SIDNEY GORDIN was born in today's Ukraine, but was raised in Brooklyn. He was fortunate to attend the Brooklyn Technical High School–an early “magnet school”–where he learned mechanical drafting and welding. Both proved indispensable to his career as an artist. From there, his portfolio earned him full entry to Cooper Union in lower Manhattan, where he studied under Leo Katz (1887-1982). He graduated in 1941 with a degree focused on painting. He and the other members of the “the Club” of New York School Abstract Expressionists were anxious to develop something new, something Great, and above all, something American. Despite Gordin’s innovative experiments with Abstract Expressionist painting in the 40s, it was sculpture that helped him break out. In 1951, Gordin’s work was featured in the Metropolitan Museum of Art’s American Sculpture exhibition. Subsequent exhibitions at the MOMA, the Guggenheim, and the Whitney helped him get hired to teach at U.C. Berkeley in 1958. He later joined the American Abstract Artists group. His documentation is vast, but it isn't focused into a single monograph. The gallery hopes to correct that. Gordin’s work is held in many museums, but among the most important are the National Gallery in Washington D.C., the Art Institute of Chicago, the Whitney Museum of American Art in New York, the San Francisco Museum of Modern Art, and the Baltimore Museum of Art.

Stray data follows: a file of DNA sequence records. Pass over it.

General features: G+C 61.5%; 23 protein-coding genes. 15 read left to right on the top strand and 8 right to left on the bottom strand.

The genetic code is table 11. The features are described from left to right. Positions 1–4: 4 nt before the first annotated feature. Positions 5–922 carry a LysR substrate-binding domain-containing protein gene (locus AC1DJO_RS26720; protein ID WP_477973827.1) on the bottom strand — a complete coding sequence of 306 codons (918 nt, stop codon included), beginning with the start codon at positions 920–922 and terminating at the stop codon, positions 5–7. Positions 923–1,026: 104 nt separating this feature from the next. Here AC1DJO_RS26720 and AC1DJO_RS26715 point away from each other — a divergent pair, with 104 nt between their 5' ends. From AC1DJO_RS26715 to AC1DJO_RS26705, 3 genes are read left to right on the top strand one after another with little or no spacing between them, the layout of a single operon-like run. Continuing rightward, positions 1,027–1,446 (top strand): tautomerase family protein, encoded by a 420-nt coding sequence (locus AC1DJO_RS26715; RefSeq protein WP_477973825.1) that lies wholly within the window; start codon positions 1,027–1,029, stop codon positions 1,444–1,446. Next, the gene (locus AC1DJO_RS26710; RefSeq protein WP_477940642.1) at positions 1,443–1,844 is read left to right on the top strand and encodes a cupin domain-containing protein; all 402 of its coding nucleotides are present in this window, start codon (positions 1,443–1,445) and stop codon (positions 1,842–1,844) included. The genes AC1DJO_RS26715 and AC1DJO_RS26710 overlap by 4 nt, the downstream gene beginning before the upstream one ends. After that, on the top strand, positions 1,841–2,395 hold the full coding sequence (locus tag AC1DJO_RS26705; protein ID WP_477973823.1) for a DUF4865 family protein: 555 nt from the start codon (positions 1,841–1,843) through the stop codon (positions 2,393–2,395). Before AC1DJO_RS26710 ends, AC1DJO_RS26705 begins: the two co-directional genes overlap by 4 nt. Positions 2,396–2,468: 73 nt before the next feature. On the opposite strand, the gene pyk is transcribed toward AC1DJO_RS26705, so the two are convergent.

7:18 | Jeremy Tessmer